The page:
My goal is to fill in the blanks in the crossword puzzle on my lap and identify the guilty party in the murder mystery on TV.

Murder mystery shows notoriously move at a slow rate. Critical scenes are shown and re-shown in order to make sure viewers follow the storyline. It is at these times during the show that I ponder crossword questions.

This pondering has taught me the answers to some hard puzzle questions. For example, I now know:

  • A four-letter word for a West African republic is Mali.
  • A four-letter word for a river in Eastern Europe is Ural.
  • A five letter word for the capital of Morocco is Rabat.
  • A five-letter word for a small Eurasian willow is Osier.

Of course, this knowledge will serve me in the future only: (1) When I am solving other crossword puzzles or (2) If I land a spot as a contestant on Jeopardy.

My watching of murder mysteries has also not been a waste of time. I have learned these important guidelines for successfully committing homicide:

  • Do not take with you to the murder scene your cell phone or any other electronic device associated with your name.
  • Do not drive to the scene in a vehicle equipped with GPS.
  • Shave your entire body and wear a scuba diving suit in order to avoid leaving hair, dandruff, or skin cells at the scene.
  • Study the scene beforehand and locate all security cameras. Disable every one of them.
  • Don’t drive your vehicle on a dirt road when traveling to the murder spot because the pattern of your tire tread can be identified and traced.
  • Don’t drive off-road on your murder route because if you do, some rare weed found in only one location on earth will attach itself to your car’s bumper and nail you as the perp.
  • Never return to the scene of the crime.
  • If a detective interviews you, show no interest in the crime. For goodness sake do NOT try to throw the detective off your scent by suggesting other possible perpetrators or motivations or whacky reasons why the murderer acted as he/she acted.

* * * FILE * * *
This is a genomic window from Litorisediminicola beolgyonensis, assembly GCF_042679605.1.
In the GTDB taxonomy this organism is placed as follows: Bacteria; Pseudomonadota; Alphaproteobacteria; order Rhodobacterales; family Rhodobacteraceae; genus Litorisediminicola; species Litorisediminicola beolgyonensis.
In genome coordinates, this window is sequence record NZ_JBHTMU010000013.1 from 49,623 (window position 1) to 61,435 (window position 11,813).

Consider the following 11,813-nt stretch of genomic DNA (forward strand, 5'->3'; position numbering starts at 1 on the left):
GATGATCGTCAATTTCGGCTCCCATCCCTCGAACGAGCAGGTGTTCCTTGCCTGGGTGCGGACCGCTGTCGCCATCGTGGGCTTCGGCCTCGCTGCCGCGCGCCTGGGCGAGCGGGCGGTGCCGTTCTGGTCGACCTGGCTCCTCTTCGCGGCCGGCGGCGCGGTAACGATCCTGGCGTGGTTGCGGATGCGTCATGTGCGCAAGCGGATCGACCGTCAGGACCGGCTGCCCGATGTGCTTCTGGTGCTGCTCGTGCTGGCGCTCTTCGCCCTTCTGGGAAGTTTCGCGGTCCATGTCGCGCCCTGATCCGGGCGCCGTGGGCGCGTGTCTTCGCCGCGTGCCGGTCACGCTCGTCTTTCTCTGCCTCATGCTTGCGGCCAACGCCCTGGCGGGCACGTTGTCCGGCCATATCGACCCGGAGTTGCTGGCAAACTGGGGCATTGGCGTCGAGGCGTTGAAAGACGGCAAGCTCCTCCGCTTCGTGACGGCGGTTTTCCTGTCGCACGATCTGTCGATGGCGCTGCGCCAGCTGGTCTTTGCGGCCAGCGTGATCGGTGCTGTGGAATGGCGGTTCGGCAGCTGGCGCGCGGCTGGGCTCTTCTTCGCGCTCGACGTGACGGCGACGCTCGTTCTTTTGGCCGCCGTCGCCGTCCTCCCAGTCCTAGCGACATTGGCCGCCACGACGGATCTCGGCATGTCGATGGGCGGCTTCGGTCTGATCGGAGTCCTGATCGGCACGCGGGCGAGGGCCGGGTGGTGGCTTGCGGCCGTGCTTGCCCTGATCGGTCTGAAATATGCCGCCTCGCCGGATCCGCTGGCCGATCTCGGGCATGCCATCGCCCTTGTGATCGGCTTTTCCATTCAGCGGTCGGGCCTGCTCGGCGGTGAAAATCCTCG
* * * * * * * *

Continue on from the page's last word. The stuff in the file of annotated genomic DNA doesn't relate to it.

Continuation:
This information will serve me in the future only if I decide to kill someone. The odds of that happening are about the same as the odds of my being chosen as a Jeopardy contestant.

I recently discovered that offers what may be the perfect puzzle book for me: Crossword Murder, a book that allows readers to solve a crime and complete six crime-related crossword puzzles at the same time. Imagine that!

Utopia can be achieved after all.

Do You Remember

. . . when your grandpa sharpened your school pencil with his pocket knife?

. . . when your mom gave you and your siblings half sticks of chewing gum?

. . . when you wore bread wrappers for winter boots and stomped down in the middle of oil cans to make clogs?

. . . when you could tell if a doll was a real Barbie or a fake one by the way her legs worked when you set her down?

. . . when you used Big Chief writing tablets?

. . . when girls wore those cross-shaped necklace pendants that had a jewel in the center that you could squint into with one eye and read the Lord’s Prayer?

. . . when soda pop bottles had crimped metal lids with cork inside?

. . . when your mom poured warm sweet oil into your ear or your dad blew smoke into it when you had an earache?

. . . when mean kids ripped the fruit loops off boys’ shirts?

. . . when you made long paper chains out of gum wrappers?

. . . when girls often heard the words “It’s snowing down south.”?

. . . when you turned on a ceiling light by pulling on a piece of cotton twine?

. . . when your school class was divided into reading groups called the Blue Birds, the Red Birds, and the Yellow Birds?

. . . when teachers handed out test papers that were ice cold and smelled of mimeograph ink?

. . .  when teenage girls rolled straight hair on empty frozen orange juice cans and ironed wavy hair with a hot iron?

. . . when your mom and grandma unfolded and wore those tacky plastic head coverings that tied under the neck when it rained?

. . . when the school cafeteria always served fish sticks on Friday?

. . . when you used concealed rubber bands to keep your knee socks up?

. . . when kids put those metal clicker things in their shoes and made loud noises every time they took a step?

. . . when your mom dabbed red merthiolate (stung like crazy) or mercurochrome (didn’t sting at all) on your scrapes and cuts?

. . . when girls dipped a comb into water, ran it through their hair, and put in brush rollers that they slept in all night?

. . . when teenage boys thought they were cool when they flipped the back of a girl’s bra through her blouse?

. . . when kids made paper fortune tellers out of paper and could tell you whom you would marry and how many kids you would have?

. . . when you made craft projects using that mucilage glue that had a rubber top with a slit in it?

. . . when ice cream came in those little individual cups with a wooden spoon taped on the top?

. . . when you made up silly names for students who were “absent” when a substitute teacher asked the class if anyone wasn’t there?

. . . when you were sure you would be able to see the minute hand on a clock move if you focused hard enough?

Ahhh, the good old days.